Anyway, I think only certain actors can pull off that chemistry thing onscreen. Who knows if they really hate each other in real life? Maybe in the second one, Ethan was jaded by his real life experiences/pain and it showed a little. I'll definitely check these out!

     
  3. Linda Says:
  4. Thanks for writing about these, and such beautifaul images you chose to go with your comments. I saw these films years ago and agree with you. I own them both, have to revisit them after reading this. Another good dialogue-driven drama with Hawke is called Tape. The guy is a master at making dialogue riveting.

     
  5. nobich Says:
  6. I never saw either one but now you've sold me- I'll bite.

     
  7. Denny Says:
  8. not generally my kind of movie but loved both of them.

     
  9. Jlee - I felt like these deserved a little more out of me, but there's plenty that one sentence would suffice. Ha. You should check them out, but go in with mild expectations because they are small, talky movies.

    Linda - I just watched 'Sunrise' yesterday after watching 'Sunset' last week (backwards, I know), and really wanted to write about how good I think they are. I have both on DVD, and the re-visit was easily worth it. Finally, I saw "Tape" in the theater, and it was good, although I'm not sure I want to see it again if that makes sense.

    Nobich - Start with the first (even though the second is better), and I think a good, relaxed frame of mind is helpful too.

    Denny - Exactly. If you just described the plots to me, I would likely pass, but I'm very glad that I didn't because they are both excellent in their own ways.

     
  10. Miss Ash Says:
  11. Hmm if 2DP liked a romantic movie perhaps i'll take a gander....or maybe not, as they may make me feel inadequate that I did not make a connection with strangers in Vienna nor Paris.

     
  12. I've never seen either, so guess I will have to add them to my list. Thanks!

     
  13. Miss Ash - You should take a look as it's always a good time to watch movies about places you've visited. And there's always a next time . . .

    Sarcastic - They were small movies, and translate better on a TV screen in my opinion. Good rainy day viewing, but bear in mind, that it's a dialogue orgy and sometimes you have to be in a particular mood to enjoy it.

     
  14. I couldn't read the whole post. I could only read the first paragraph. Turn in your man membership dude.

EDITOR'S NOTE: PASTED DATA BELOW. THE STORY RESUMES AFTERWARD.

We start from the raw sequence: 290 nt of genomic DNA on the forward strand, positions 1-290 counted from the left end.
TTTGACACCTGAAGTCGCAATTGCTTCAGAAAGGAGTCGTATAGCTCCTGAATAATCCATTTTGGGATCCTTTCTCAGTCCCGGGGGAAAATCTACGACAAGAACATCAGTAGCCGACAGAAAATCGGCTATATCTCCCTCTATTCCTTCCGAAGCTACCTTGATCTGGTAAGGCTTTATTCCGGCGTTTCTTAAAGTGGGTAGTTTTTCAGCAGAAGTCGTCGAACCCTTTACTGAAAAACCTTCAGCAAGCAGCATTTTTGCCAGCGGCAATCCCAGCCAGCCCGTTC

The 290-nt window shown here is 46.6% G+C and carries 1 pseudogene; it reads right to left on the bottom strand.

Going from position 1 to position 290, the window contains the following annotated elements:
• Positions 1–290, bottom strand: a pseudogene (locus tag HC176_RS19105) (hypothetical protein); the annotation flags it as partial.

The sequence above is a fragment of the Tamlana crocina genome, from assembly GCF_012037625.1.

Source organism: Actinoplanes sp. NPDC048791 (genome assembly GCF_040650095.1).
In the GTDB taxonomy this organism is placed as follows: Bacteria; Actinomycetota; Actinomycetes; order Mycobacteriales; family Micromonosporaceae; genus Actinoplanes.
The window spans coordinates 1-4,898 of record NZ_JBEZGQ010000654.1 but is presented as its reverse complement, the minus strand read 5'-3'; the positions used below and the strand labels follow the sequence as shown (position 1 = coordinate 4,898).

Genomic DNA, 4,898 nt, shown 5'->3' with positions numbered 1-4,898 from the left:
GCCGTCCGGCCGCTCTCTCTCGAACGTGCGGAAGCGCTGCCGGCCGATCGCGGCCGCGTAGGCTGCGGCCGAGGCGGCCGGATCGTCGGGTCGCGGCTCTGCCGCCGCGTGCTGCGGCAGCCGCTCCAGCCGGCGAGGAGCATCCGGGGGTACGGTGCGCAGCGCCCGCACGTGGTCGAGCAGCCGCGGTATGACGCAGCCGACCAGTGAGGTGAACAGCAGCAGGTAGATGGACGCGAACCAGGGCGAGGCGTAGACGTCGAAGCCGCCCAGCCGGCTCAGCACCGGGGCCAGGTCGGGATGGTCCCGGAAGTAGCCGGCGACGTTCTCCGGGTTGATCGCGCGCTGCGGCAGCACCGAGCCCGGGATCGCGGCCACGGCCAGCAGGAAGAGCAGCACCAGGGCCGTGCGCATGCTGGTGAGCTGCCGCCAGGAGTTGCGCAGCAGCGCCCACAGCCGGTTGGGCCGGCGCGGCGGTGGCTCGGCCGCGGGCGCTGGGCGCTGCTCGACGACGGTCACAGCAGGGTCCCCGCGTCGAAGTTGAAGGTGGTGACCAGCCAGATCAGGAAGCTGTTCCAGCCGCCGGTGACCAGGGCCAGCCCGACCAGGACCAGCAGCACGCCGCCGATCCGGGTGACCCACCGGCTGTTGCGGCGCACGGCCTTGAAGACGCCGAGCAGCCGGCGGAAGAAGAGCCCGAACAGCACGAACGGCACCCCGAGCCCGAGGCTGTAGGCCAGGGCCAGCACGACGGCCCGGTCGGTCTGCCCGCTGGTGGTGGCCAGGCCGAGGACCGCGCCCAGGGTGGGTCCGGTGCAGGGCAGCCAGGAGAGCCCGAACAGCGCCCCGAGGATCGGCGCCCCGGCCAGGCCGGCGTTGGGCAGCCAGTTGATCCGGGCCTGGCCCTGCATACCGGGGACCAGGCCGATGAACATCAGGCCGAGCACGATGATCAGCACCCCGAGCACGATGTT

15. vivavavoom Says:
  16. I was very impressed when I saw the second one how true to the characters they kept it. the ending was perfect and felt right...as did all they reveal they had done in the 10 years. I know they did a lot of free form with it and they both wrote the dialogue. the only part that was disconcerting was how manorexic he was...it was almost distracting. But both the hubby (who was a huge fan of the first...and of Linklater in general) and I were nicely surprised how well it stood up. They also appeared together as these characters in 'Waking Life'.Forgot what year that movie came out.

     
  17. I saw "Waking Life" as well, but can't remember the year. And you're 100% right about Hawke's weight being nearly distracting in 'Sunset' as I can't figure out what the hell happened.

    And it was damn impressive with how well they kept to the characters, and although I generally don't like threequels, I would watch another one of these.

     
  18. WhatIgot - I should also mention that I've seen 300, Die Hard, Ocean's, etc. . . this summer and every man needs a break now and again.

    Transformers can wait a week.

     
  19. both movies were great.

    I think Deply is extraordinarily beautiful without adhering to conventional standards. To me she made turning into a werewolf not such a bad deal.

     
  20. That's a good call and description of Delpy, who I really like. And I forgot she was in that werewolf movie as I tend to associate her with these films and little else.